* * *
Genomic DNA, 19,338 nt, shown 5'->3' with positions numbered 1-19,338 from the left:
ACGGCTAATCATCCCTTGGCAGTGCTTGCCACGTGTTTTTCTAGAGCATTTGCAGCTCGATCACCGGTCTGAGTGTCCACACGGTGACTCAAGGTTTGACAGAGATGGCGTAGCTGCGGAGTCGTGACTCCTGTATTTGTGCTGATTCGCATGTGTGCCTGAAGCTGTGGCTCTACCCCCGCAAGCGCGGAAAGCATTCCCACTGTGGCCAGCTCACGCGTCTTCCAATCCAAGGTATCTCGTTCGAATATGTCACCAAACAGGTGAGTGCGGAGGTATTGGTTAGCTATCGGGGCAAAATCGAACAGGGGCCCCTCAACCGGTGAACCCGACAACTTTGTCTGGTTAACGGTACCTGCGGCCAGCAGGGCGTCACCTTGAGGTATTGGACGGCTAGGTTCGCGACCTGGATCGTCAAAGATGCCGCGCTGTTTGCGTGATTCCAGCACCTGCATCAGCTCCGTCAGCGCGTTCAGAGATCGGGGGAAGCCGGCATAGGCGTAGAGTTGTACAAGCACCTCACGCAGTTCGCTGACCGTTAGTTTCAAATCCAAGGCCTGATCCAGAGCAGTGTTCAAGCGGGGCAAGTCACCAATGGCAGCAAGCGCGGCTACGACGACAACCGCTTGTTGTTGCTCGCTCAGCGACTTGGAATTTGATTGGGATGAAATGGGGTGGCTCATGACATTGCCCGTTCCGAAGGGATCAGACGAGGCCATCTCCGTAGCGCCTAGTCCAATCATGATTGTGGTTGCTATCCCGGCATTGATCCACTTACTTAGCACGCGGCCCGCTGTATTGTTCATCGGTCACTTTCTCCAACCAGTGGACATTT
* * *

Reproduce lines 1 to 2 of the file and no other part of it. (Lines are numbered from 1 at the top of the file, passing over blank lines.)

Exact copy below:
Genomic DNA, 19,338 nt, shown 5'->3' with positions numbered 1-19,338 from the left:
ACGGCTAATCATCCCTTGGCAGTGCTTGCCACGTGTTTTTCTAGAGCATTTGCAGCTCGATCACCGGTCTGAGTGTCCACACGGTGACTCAAGGTTTGACAGAGATGGCGTAGCTGCGGAGTCGTGACTCCTGTATTTGTGCTGATTCGCATGTGTGCCTGAAGCTGTGGCTCTACCCCCGCAAGCGCGGAAAGCATTCCCACTGTGGCCAGCTCACGCGTCTTCCAATCCAAGGTATCTCGTTCGAATATGTCACCAAACAGGTGAGTGCGGAGGTATTGGTTAGCTATCGGGGCAAAATCGAACAGGGGCCCCTCAACCGGTGAACCCGACAACTTTGTCTGGTTAACGGTACCTGCGGCCAGCAGGGCGTCACCTTGAGGTATTGGACGGCTAGGTTCGCGACCTGGATCGTCAAAGATGCCGCGCTGTTTGCGTGATTCCAGCACCTGCATCAGCTCCGTCAGCGCGTTCAGAGATCGGGGGAAGCCGGCATAGGCGTAGAGTTGTACAAGCACCTCACGCAGTTCGCTGACCGTTAGTTTCAAATCCAAGGCCTGATCCAGAGCAGTGTTCAAGCGGGGCAAGTCACCAATGGCAGCAAGCGCGGCTACGACGACAACCGCTTGTTGTTGCTCGCTCAGCGACTTGGAATTTGATTGGGATGAAATGGGGTGGCTCATGACATTGCCCGTTCCGAAGGGATCAGACGAGGCCATCTCCGTAGCGCCTAGTCCAATCATGATTGTGGTTGCTATCCCGGCATTGATCCACTTACTTAGCACGCGGCCCGCTGTATTGTTCATCGGTCACTTTCTCCAACCAGTGGACATTT